triadically

triadically

(traɪˈædɪkəlɪ)
adv
characteristic of a triad
References in periodicals archive ?
A triadically determined object exemplifies all three categories (Peirce 1931b: 238).
This should not be surprising since the divinity of the triune God also is triadically constituted by Father, Son, and Spirit.
The triadically inclined William Carlos Williams would fall to absence of pattern; absence of meter would disqualify the syllabics of Marianne Moore; and absence of rhyme would eliminate Eliot himself.
The ecstatic ending consists of a sustained high A descending triadically to D over much piano figuration, followed by a brief postlude suggesting bird calls.
In this sense, the triadically arranged story is enclosed within a narrative circle.
In this respect, Samara (a symphony in all but name) invites comparison with triadically conceived tonal works from the classical canon (e.
In the therapeutic triad we work with parent and infant with a triadically expanded capability to build experiences which the parents might not be able to build on their own.
With all these, the type of environment, particularly the structure of the learning context, triadically reciprocated with the expected personal and behavioral self-regulation of learning and performance.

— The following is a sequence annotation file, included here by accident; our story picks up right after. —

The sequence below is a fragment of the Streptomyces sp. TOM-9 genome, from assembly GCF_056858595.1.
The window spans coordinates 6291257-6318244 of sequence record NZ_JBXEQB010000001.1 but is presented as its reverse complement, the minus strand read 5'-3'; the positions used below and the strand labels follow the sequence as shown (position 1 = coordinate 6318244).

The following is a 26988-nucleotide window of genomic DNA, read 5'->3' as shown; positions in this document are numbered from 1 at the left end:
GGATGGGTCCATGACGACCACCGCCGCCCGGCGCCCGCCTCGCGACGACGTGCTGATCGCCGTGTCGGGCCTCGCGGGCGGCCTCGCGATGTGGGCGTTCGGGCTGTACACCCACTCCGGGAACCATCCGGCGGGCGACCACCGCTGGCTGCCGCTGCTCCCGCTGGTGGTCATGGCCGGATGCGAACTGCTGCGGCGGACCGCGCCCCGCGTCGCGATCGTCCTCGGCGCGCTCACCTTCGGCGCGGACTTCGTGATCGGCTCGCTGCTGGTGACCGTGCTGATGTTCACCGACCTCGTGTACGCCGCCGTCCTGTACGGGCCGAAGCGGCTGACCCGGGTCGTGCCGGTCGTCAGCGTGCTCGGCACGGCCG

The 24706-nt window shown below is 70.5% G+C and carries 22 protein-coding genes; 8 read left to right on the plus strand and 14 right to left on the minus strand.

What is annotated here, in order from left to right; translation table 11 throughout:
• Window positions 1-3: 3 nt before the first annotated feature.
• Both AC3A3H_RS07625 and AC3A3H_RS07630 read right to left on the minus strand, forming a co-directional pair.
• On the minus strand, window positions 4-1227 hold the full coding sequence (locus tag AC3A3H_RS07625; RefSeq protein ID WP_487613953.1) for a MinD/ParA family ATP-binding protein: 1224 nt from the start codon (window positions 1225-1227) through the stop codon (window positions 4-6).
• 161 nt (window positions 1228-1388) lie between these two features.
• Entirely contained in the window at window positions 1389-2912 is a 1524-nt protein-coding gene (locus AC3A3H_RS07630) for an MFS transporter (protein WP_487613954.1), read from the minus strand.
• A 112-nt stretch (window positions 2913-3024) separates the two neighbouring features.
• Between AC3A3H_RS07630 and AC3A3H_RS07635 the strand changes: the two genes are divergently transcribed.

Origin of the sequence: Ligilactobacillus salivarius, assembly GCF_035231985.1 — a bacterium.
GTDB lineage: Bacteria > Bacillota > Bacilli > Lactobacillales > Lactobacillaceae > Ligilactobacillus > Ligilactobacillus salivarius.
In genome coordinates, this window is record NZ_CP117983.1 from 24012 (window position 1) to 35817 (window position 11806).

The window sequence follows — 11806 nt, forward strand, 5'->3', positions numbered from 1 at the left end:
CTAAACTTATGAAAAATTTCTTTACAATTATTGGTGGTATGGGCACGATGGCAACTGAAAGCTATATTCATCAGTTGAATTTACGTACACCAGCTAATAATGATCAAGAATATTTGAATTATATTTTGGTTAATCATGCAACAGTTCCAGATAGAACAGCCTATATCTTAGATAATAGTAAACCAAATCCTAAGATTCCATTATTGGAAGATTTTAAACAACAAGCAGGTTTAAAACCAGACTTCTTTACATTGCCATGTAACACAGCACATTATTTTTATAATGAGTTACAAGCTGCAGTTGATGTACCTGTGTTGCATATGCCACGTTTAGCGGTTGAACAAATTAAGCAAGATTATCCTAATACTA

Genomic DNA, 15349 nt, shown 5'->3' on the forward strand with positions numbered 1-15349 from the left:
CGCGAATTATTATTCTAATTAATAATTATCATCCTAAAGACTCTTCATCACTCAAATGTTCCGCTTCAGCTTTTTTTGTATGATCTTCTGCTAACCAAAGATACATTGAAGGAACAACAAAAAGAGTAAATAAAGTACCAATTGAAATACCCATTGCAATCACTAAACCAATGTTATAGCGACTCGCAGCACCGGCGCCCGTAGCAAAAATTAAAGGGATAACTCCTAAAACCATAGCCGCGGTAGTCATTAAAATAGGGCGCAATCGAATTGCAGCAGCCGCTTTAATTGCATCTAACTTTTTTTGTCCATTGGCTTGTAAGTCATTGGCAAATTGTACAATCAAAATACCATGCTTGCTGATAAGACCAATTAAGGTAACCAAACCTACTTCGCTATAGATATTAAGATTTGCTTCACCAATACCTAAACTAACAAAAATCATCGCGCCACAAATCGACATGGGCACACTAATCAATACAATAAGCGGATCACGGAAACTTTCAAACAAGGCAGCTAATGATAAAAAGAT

With the type of environment, particularly the structure of the learning context, they triadically reciprocated the expected personal and behavioral learning and performance.
In a chapter entitled "Hegel's Trinity and the Erotic Self-Doubling God" (103-20), Desmond shows clearly that Hegel's triadically self-relating divine self-consciousness fails to double or redouble anything like the Christian Trinity of nature and persons, while it erases the epistemic gap between the Trinity known and the finite knower.
Within the cultural context, the key antecedent factors that triadically interact to influence ethical standards were broadly identified as institutional, organizational and personal.
Much of this music alternates plainchant with triadically harmonized tenors, a style which he refers to as `simple tenor texture' and which he sees as a transformation of the more complex polyphonic style to `meet the demands of the new age of the homophonic lauda and frottola'.